Alternatively, a pin can replace the screw 82 and a lock washer can replace the nut 83. In this case, the water meter register 16 can only be removed from the water meter body 14 by breaking the pin 82 or forcing the pin 82 from the ends of the split C-ring 80. Preferably, the pin 82 is made of plastic and has a coating configured to crack or score if tampered with. Preferably, the coating is of a phosphorescent color.

Referring back to FIG. 2, the bypass plug or bypass 25 is provided to calibrate the water meter 12 by diverting a portion of the water flowing from the inlet passageway from the water meter chamber directly to the outlet passageway, prior to the water passing through the turbine wheel. The bypass 25 extends through a bypass hole 84 defined in the top wall F of the water meter body 14. A portion of the bypass plug 25 extends into a space 88 defined between the water meter register 16 and an upper surface of the top wall 86 of the water meter body 14. A lower portion of the bypass 25 extends into the water meter measuring chamber body 74, and aligns with the water meter chamber body 74 and the filter screen 23 with the water meter body 14.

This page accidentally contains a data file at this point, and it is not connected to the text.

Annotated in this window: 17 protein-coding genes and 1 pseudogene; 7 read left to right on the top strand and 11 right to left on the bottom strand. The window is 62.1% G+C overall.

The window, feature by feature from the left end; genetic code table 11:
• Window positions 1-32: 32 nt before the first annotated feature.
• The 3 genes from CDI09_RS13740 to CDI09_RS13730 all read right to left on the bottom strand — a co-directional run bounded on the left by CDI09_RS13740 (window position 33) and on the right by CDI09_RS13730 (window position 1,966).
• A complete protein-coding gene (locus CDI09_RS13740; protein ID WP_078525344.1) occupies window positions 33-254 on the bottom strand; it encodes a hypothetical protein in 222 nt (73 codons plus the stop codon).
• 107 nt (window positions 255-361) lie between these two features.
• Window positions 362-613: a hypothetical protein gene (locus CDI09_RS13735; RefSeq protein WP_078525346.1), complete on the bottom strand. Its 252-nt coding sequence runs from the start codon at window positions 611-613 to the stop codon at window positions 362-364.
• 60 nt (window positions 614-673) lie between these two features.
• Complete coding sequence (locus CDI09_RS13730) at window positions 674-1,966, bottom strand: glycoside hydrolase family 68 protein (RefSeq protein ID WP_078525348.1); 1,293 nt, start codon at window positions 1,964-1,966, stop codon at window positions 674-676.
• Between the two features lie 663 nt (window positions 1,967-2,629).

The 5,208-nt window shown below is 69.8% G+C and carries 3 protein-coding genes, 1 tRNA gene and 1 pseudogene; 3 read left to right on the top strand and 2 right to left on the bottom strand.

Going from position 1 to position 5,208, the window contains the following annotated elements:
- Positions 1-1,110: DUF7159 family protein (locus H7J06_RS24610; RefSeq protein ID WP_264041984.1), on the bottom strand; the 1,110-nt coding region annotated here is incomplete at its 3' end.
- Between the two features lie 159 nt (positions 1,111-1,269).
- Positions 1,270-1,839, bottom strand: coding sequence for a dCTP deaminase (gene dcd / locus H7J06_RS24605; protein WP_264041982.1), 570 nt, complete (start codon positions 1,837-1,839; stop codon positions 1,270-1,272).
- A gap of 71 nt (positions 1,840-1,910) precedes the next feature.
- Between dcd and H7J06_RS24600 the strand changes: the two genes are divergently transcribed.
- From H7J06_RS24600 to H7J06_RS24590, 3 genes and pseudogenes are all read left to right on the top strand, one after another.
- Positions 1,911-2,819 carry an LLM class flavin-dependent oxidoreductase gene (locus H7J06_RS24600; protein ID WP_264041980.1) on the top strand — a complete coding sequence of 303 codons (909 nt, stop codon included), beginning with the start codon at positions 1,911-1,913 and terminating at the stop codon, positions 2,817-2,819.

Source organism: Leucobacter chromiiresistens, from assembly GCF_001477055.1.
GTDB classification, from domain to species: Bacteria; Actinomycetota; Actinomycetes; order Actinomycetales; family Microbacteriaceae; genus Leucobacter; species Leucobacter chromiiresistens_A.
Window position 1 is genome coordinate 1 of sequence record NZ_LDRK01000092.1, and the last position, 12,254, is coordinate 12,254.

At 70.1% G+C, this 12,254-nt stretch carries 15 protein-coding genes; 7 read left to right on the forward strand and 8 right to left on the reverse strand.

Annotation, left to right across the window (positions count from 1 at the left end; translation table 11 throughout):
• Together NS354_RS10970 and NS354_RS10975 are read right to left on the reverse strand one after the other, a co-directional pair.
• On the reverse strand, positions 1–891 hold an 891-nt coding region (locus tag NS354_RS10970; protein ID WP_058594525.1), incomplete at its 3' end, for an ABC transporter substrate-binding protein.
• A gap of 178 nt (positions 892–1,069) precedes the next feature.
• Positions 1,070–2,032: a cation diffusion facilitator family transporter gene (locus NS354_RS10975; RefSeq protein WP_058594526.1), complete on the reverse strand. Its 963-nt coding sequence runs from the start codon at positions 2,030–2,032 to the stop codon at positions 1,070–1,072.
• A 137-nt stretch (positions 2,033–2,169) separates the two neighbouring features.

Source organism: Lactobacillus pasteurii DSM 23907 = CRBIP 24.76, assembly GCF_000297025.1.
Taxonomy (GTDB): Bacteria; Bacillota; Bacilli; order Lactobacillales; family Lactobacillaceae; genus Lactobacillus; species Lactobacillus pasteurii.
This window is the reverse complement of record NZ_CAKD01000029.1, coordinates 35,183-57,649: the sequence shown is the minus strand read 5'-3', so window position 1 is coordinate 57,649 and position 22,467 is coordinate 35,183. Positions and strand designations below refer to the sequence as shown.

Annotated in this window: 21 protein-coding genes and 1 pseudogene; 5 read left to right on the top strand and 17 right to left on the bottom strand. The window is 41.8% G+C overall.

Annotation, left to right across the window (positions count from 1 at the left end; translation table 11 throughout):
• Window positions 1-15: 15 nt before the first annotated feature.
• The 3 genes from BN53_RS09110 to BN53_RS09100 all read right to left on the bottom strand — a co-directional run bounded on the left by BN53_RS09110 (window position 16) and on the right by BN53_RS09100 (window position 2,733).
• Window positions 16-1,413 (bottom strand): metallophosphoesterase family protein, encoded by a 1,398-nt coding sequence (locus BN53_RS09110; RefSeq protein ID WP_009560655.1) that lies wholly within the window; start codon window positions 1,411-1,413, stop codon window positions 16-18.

Referring to FIGS. 17-20, the bypass 25 includes a bypass body 90 that defines a bypass passageway 92. The bypass passageway 92 includes a bottom opening 94 and side openings 96 in fluid communication with the bypass passageway 92. A shaft 98 extends from the bypass body 90 through the top wall F and includes an upper surface 100 having indicia 102, such as an arrow, formed thereon. A slot for adjustment 104 is defined on the shaft 98. An O-ring seal 106 is received on the shaft 98 and, as shown in FIG. 2, is sandwiched between the shaft 98, the body 90 and a lower surface of the top wall 86 of the meter body 14. The bypass 25 can be rotated about a longitudinal axis 108. Rotation of the bypass 25 relative to the top wall 86 of the water meter body 14 causes the side openings 96 to rotate relative to the water meter body 14. In this manner, the bypass body 90 is sealingly and movingly engaged within the water meter body 14.